Formulating the Project’s Guiding Question

The first step in developing a digital humanities project is selecting a topic, and it may be helpful to organize your project around answering a central question.

Tips for formulating your question:

  • Ask what you are passionate about and what you enjoy spending time on.
  • Think about issues your field continually argues about. Remember, the question may not be new to your discipline, but the approach might be.
  • Know that a good research idea is more about communication than creativity. The question, as well as your approach, needs to be clear.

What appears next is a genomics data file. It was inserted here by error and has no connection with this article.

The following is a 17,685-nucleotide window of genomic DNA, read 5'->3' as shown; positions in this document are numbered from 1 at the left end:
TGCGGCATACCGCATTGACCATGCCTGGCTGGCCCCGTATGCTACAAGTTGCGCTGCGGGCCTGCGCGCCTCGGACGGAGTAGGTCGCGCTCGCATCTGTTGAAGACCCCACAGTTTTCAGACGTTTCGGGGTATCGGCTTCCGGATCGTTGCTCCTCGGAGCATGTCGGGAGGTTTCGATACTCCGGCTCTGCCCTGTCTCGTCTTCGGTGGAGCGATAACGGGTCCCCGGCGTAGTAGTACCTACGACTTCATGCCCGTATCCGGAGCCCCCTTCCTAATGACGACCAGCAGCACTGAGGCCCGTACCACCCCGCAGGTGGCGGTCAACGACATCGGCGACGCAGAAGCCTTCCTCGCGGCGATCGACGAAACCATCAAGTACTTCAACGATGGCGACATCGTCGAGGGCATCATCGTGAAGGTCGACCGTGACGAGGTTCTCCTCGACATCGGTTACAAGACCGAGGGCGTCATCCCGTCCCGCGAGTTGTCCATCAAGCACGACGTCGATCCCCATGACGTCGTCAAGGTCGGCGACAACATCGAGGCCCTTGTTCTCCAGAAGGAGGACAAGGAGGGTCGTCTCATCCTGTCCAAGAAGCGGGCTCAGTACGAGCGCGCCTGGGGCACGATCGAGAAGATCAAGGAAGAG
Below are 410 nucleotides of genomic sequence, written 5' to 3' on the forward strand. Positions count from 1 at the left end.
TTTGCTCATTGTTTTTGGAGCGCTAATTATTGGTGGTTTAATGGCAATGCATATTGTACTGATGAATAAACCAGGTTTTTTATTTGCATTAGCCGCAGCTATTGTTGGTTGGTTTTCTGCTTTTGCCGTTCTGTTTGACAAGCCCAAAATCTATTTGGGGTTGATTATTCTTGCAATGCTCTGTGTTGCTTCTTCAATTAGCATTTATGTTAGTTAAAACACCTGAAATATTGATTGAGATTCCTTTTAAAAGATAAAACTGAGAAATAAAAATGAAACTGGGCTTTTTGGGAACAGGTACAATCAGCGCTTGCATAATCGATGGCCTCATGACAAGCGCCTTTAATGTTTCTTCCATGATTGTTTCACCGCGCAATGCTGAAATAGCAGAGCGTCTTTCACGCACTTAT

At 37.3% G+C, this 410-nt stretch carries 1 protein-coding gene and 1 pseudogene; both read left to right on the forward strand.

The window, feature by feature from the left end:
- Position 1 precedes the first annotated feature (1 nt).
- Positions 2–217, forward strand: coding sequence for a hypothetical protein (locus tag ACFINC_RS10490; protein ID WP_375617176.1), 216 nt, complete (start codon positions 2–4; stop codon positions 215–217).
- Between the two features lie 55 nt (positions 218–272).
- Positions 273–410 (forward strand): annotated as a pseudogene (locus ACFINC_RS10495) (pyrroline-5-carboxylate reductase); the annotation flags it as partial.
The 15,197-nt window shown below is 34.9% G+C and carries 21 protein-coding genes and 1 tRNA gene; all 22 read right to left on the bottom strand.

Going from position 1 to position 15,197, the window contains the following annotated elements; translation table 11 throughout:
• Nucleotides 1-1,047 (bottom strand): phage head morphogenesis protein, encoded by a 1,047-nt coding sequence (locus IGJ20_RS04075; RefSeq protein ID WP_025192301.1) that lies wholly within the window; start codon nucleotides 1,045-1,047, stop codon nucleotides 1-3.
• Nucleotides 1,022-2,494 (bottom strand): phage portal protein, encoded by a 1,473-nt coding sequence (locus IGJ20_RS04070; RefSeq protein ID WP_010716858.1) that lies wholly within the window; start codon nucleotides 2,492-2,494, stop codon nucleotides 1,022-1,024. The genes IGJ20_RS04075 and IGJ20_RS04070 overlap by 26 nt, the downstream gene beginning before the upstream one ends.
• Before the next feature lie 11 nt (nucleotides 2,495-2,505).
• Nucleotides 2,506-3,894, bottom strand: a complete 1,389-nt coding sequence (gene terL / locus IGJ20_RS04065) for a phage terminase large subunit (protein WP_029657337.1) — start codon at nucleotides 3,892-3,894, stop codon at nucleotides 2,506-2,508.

• Understand that digital project ideas are built, not discovered.

A project:

  • is a sequence of related activities with a definite beginning and end.
  • is derived from a central question, issue, or problem.
  • requires resources.
  • requires an audience and/or other participants.
  • results in a product or service.

Examples of products: events (meeting, workshop, conference, symposium); research (analysis, investigation, experiment, monograph); methodologies/tools (code, website, curriculum)

Projects are about: telling a story, writing an argument, answering a question, developing a theory.

5 Parts of a Research Project:

  1. question, problem, provocation
  2. sources (primary or secondary)
  3. analytical/discovery activity
  4. audience
  5. concrete products (deliverables)

Types of Digital Humanities Projects:


From: Formulating Disciplinary Questions as Research Ideas